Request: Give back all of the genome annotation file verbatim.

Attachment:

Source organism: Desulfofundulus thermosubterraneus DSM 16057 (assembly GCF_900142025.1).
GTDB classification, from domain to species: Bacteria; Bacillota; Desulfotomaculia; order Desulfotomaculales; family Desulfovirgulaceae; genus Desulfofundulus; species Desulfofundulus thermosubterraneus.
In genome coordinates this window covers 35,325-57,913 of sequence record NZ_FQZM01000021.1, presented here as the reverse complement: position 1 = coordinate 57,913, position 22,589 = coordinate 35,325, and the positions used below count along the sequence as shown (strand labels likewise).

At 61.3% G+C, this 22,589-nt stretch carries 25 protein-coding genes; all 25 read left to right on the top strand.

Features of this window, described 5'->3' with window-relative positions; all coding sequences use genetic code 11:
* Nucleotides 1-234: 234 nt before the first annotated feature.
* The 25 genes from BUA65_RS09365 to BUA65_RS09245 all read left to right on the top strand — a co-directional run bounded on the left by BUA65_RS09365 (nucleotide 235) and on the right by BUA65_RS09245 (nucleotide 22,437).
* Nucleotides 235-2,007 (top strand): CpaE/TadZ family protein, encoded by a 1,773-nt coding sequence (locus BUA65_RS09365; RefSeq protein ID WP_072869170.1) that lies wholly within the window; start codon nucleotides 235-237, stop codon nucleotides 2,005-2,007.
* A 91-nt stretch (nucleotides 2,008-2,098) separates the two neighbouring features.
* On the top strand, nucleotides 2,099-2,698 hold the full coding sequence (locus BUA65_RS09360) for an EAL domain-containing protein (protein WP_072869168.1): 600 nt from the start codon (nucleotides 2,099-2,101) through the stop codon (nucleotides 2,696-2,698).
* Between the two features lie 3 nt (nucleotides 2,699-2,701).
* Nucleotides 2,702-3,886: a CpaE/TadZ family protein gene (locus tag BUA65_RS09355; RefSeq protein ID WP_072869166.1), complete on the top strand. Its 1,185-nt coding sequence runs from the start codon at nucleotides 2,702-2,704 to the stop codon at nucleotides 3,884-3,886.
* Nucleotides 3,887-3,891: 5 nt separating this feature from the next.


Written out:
Source organism: Desulfofundulus thermosubterraneus DSM 16057 (assembly GCF_900142025.1).
GTDB classification, from domain to species: Bacteria; Bacillota; Desulfotomaculia; order Desulfotomaculales; family Desulfovirgulaceae; genus Desulfofundulus; species Desulfofundulus thermosubterraneus.
In genome coordinates this window covers 35,325-57,913 of sequence record NZ_FQZM01000021.1, presented here as the reverse complement: position 1 = coordinate 57,913, position 22,589 = coordinate 35,325, and the positions used below count along the sequence as shown (strand labels likewise).

At 61.3% G+C, this 22,589-nt stretch carries 25 protein-coding genes; all 25 read left to right on the top strand.

Features of this window, described 5'->3' with window-relative positions; all coding sequences use genetic code 11:
* Nucleotides 1-234: 234 nt before the first annotated feature.
* The 25 genes from BUA65_RS09365 to BUA65_RS09245 all read left to right on the top strand — a co-directional run bounded on the left by BUA65_RS09365 (nucleotide 235) and on the right by BUA65_RS09245 (nucleotide 22,437).
* Nucleotides 235-2,007 (top strand): CpaE/TadZ family protein, encoded by a 1,773-nt coding sequence (locus BUA65_RS09365; RefSeq protein ID WP_072869170.1) that lies wholly within the window; start codon nucleotides 235-237, stop codon nucleotides 2,005-2,007.
* A 91-nt stretch (nucleotides 2,008-2,098) separates the two neighbouring features.
* On the top strand, nucleotides 2,099-2,698 hold the full coding sequence (locus BUA65_RS09360) for an EAL domain-containing protein (protein WP_072869168.1): 600 nt from the start codon (nucleotides 2,099-2,101) through the stop codon (nucleotides 2,696-2,698).
* Between the two features lie 3 nt (nucleotides 2,699-2,701).
* Nucleotides 2,702-3,886: a CpaE/TadZ family protein gene (locus tag BUA65_RS09355; RefSeq protein ID WP_072869166.1), complete on the top strand. Its 1,185-nt coding sequence runs from the start codon at nucleotides 2,702-2,704 to the stop codon at nucleotides 3,884-3,886.
* Nucleotides 3,887-3,891: 5 nt separating this feature from the next.